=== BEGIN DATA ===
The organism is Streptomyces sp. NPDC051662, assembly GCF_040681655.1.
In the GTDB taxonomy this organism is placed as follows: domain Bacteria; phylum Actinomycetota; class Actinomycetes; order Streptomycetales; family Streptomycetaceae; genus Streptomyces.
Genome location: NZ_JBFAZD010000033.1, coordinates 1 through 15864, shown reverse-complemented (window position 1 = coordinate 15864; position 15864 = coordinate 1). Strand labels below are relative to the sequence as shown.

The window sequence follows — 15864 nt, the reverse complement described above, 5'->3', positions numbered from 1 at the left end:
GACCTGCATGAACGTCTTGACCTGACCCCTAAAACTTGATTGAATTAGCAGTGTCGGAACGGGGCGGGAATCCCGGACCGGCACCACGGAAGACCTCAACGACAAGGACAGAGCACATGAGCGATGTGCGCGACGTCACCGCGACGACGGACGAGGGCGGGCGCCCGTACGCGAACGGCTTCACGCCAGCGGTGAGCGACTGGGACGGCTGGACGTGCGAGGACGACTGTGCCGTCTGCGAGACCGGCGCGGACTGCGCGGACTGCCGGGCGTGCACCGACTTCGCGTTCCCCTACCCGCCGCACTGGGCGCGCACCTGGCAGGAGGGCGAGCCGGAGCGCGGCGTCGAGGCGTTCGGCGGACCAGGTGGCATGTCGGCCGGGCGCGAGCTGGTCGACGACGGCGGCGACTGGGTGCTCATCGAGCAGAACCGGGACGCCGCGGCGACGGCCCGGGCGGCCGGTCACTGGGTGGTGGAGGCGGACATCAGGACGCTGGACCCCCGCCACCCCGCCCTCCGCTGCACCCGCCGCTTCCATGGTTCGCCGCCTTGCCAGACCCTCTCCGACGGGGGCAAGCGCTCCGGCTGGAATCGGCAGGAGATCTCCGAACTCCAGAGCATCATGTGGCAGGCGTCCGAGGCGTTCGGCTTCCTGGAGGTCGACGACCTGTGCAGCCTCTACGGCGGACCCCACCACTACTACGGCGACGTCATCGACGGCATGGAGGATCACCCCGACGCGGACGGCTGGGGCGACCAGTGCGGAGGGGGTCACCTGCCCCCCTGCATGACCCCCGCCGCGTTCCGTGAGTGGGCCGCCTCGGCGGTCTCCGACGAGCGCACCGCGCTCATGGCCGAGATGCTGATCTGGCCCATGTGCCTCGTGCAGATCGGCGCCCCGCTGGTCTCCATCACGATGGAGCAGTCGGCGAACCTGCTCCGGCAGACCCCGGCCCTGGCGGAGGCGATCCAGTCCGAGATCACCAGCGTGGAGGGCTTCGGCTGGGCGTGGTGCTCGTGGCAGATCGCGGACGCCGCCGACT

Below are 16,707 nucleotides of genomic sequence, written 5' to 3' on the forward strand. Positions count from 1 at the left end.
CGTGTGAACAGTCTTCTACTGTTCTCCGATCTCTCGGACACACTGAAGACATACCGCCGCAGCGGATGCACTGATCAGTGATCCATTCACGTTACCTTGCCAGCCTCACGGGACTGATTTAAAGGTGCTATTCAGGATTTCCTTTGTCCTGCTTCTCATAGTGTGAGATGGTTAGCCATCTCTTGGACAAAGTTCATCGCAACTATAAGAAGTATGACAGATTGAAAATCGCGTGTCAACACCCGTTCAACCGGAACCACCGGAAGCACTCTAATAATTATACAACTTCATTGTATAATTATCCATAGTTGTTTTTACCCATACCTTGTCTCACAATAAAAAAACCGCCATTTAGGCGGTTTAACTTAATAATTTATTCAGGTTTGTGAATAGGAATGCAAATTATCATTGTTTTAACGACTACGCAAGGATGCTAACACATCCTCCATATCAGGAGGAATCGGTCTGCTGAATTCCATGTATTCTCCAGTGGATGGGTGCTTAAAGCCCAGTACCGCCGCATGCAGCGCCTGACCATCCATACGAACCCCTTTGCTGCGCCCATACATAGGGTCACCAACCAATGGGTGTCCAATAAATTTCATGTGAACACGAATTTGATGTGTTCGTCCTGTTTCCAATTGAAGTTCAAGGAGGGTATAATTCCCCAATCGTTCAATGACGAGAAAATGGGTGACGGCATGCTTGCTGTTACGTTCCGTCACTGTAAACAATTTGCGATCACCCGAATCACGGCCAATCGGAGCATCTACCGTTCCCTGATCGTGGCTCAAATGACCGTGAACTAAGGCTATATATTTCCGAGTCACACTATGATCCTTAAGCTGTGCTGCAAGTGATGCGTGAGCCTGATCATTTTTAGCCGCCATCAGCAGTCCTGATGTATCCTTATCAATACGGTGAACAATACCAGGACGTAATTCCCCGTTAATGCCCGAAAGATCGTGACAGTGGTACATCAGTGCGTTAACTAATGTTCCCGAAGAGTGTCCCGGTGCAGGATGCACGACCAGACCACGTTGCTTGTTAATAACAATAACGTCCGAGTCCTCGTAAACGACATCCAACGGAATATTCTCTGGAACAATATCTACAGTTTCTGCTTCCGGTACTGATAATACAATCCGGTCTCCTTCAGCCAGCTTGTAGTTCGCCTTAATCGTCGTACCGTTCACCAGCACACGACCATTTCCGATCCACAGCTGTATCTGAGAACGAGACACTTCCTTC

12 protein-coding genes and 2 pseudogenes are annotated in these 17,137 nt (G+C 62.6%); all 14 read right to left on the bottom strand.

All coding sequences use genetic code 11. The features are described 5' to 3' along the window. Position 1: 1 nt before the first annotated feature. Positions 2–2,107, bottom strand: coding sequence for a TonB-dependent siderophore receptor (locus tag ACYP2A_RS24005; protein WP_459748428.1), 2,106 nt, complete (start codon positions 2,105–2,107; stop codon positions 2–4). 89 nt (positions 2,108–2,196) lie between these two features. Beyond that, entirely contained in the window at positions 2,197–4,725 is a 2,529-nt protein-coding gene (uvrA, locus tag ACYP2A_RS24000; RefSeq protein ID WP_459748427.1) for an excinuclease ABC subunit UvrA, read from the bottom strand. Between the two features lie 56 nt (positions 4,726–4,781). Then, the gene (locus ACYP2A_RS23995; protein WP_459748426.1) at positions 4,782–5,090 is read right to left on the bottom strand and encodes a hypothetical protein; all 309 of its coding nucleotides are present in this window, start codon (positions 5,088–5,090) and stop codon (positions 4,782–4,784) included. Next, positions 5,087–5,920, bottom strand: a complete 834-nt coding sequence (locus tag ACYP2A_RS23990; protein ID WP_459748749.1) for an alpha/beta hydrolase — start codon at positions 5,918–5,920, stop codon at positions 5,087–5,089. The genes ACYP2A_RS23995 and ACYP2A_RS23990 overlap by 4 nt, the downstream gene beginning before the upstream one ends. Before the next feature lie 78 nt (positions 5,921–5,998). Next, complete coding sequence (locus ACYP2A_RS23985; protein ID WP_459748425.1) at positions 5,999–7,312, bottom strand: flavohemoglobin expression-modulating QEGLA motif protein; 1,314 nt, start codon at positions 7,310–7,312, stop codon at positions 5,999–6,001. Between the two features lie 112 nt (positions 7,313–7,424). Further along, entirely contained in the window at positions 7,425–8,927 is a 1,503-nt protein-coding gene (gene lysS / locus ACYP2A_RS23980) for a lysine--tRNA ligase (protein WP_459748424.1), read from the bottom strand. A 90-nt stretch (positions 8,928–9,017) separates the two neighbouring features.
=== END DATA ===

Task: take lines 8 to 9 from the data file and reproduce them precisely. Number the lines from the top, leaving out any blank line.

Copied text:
12 protein-coding genes and 2 pseudogenes are annotated in these 17,137 nt (G+C 62.6%); all 14 read right to left on the bottom strand.

All coding sequences use genetic code 11. The features are described 5' to 3' along the window. Position 1: 1 nt before the first annotated feature. Positions 2–2,107, bottom strand: coding sequence for a TonB-dependent siderophore receptor (locus tag ACYP2A_RS24005; protein WP_459748428.1), 2,106 nt, complete (start codon positions 2,105–2,107; stop codon positions 2–4). 89 nt (positions 2,108–2,196) lie between these two features. Beyond that, entirely contained in the window at positions 2,197–4,725 is a 2,529-nt protein-coding gene (uvrA, locus tag ACYP2A_RS24000; RefSeq protein ID WP_459748427.1) for an excinuclease ABC subunit UvrA, read from the bottom strand. Between the two features lie 56 nt (positions 4,726–4,781). Then, the gene (locus ACYP2A_RS23995; protein WP_459748426.1) at positions 4,782–5,090 is read right to left on the bottom strand and encodes a hypothetical protein; all 309 of its coding nucleotides are present in this window, start codon (positions 5,088–5,090) and stop codon (positions 4,782–4,784) included. Next, positions 5,087–5,920, bottom strand: a complete 834-nt coding sequence (locus tag ACYP2A_RS23990; protein ID WP_459748749.1) for an alpha/beta hydrolase — start codon at positions 5,918–5,920, stop codon at positions 5,087–5,089. The genes ACYP2A_RS23995 and ACYP2A_RS23990 overlap by 4 nt, the downstream gene beginning before the upstream one ends. Before the next feature lie 78 nt (positions 5,921–5,998). Next, complete coding sequence (locus ACYP2A_RS23985; protein ID WP_459748425.1) at positions 5,999–7,312, bottom strand: flavohemoglobin expression-modulating QEGLA motif protein; 1,314 nt, start codon at positions 7,310–7,312, stop codon at positions 5,999–6,001. Between the two features lie 112 nt (positions 7,313–7,424). Further along, entirely contained in the window at positions 7,425–8,927 is a 1,503-nt protein-coding gene (gene lysS / locus ACYP2A_RS23980) for a lysine--tRNA ligase (protein WP_459748424.1), read from the bottom strand. A 90-nt stretch (positions 8,928–9,017) separates the two neighbouring features.